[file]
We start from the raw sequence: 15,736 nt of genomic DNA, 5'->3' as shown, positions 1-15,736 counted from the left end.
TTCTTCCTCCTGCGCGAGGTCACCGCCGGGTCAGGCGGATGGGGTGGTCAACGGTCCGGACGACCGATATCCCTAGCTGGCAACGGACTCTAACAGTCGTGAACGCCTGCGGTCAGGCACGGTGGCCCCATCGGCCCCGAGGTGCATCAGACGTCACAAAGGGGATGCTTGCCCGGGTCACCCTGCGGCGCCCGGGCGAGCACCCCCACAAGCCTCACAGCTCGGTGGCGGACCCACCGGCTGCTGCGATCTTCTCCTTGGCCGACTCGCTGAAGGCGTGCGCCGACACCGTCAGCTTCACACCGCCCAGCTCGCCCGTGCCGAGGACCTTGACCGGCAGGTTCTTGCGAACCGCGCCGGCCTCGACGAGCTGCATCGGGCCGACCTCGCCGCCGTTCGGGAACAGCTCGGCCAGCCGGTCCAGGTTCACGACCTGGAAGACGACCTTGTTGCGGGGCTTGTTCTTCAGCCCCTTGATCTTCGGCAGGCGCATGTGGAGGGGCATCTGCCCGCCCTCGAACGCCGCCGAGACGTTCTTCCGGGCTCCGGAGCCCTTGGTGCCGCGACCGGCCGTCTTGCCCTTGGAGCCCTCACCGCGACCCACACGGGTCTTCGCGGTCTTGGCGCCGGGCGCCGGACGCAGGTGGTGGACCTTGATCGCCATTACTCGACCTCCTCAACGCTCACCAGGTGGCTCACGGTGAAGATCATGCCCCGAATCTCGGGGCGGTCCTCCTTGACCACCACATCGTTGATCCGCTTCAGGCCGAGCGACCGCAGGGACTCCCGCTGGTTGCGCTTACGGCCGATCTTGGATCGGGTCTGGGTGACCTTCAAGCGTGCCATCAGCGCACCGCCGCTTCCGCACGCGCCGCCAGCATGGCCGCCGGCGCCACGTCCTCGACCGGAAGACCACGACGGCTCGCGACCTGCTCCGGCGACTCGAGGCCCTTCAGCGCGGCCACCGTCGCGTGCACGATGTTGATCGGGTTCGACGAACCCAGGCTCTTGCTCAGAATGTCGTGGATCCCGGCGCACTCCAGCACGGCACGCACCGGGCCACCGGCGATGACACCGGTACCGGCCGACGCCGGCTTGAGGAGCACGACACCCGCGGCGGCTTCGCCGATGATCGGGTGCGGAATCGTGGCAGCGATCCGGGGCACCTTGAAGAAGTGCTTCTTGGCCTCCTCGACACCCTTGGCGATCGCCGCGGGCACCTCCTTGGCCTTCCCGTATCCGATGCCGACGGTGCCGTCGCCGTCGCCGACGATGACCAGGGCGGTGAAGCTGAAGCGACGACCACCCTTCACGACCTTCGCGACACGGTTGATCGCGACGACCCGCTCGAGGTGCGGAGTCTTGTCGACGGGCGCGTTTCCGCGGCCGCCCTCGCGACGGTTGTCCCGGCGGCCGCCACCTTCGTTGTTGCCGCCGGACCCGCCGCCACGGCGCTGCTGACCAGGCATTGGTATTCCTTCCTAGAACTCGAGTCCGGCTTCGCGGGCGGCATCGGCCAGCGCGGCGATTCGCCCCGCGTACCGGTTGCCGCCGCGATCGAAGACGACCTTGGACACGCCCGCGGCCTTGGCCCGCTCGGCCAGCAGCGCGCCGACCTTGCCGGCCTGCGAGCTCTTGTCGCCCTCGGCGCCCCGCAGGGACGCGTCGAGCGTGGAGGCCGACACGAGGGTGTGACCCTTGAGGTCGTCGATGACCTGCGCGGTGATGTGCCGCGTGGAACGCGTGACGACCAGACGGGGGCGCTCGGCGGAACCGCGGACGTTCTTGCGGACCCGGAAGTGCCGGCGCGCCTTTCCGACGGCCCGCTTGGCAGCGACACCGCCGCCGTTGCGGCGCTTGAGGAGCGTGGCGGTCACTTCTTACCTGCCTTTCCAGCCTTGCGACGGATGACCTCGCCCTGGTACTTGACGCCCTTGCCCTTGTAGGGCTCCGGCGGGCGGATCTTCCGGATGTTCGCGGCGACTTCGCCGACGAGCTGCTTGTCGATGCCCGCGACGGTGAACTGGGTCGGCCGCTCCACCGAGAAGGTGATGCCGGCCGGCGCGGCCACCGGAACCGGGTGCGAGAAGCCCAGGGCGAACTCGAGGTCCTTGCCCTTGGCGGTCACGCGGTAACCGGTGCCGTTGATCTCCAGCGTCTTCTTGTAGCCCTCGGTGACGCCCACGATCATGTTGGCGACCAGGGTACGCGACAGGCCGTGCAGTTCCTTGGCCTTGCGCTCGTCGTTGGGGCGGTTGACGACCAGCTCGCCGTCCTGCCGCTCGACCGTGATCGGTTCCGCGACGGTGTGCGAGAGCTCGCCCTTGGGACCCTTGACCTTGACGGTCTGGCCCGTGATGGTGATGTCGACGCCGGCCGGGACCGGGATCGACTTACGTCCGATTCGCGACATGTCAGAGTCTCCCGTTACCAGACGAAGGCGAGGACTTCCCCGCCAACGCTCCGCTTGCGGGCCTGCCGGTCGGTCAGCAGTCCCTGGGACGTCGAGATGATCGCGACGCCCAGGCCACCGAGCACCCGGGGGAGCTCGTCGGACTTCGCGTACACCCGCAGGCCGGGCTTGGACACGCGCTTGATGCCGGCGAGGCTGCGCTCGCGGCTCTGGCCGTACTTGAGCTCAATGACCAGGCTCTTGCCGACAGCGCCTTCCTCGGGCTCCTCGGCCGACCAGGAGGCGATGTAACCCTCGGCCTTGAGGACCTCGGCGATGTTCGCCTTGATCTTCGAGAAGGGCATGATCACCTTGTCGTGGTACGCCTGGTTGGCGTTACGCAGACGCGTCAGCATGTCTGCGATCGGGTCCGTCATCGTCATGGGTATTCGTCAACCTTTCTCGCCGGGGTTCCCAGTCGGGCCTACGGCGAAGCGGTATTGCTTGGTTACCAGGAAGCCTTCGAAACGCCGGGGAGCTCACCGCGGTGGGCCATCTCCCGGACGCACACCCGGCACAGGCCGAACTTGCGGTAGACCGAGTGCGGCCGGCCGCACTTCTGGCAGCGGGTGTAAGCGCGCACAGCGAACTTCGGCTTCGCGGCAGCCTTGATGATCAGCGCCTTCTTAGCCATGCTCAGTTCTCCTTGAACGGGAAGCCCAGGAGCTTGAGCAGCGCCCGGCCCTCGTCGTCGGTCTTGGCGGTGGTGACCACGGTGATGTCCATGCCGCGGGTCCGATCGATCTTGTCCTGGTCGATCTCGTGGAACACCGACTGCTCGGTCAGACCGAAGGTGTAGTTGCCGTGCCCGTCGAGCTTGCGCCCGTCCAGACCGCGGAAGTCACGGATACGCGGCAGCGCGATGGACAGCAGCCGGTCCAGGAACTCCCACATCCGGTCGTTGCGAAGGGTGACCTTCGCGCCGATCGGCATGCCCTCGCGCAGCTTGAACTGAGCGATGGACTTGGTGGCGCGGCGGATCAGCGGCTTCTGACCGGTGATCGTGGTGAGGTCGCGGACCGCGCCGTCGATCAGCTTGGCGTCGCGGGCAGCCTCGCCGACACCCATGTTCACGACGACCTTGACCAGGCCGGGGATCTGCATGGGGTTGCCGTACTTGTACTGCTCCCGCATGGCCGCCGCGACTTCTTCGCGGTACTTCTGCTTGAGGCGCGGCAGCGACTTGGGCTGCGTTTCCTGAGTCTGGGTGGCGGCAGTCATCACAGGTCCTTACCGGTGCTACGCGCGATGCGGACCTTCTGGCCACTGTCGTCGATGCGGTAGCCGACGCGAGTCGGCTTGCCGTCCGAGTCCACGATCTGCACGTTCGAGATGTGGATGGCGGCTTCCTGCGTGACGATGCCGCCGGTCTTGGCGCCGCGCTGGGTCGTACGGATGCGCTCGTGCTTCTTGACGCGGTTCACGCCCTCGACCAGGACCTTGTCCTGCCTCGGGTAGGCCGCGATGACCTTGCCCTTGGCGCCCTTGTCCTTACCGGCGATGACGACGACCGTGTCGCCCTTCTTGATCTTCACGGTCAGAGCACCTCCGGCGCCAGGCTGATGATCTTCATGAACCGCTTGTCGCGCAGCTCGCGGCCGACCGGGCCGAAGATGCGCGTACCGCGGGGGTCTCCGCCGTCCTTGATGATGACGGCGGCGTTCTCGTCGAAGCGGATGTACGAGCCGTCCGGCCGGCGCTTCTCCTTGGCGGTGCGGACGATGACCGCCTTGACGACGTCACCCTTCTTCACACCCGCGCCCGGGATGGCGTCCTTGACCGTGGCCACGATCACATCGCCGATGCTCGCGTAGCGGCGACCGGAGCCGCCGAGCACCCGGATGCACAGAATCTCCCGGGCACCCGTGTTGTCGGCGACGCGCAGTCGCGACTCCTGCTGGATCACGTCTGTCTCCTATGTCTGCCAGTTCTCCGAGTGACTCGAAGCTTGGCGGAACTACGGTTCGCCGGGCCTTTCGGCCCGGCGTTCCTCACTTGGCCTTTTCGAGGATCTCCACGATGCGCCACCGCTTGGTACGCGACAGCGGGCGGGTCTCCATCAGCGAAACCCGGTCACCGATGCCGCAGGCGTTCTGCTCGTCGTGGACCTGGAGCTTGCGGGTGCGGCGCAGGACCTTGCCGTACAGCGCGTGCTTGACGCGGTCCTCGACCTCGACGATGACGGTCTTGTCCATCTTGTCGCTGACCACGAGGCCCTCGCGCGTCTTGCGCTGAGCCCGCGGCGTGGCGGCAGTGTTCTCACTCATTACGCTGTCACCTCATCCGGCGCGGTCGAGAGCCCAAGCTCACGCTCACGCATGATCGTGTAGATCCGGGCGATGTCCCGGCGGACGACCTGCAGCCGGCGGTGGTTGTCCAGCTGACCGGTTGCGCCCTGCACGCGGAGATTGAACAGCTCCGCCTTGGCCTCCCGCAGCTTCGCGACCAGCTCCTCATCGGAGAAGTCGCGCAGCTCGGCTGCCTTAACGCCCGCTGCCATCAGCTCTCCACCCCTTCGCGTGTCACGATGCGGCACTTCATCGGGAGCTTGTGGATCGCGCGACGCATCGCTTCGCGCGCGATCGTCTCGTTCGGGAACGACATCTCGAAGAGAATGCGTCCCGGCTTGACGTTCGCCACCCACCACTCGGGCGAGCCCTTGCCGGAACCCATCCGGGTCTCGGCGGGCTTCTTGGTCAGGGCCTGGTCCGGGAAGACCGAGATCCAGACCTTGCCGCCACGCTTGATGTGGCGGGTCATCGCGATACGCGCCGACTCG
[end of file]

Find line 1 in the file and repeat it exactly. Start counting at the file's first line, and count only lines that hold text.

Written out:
We start from the raw sequence: 15,736 nt of genomic DNA, 5'->3' as shown, positions 1-15,736 counted from the left end.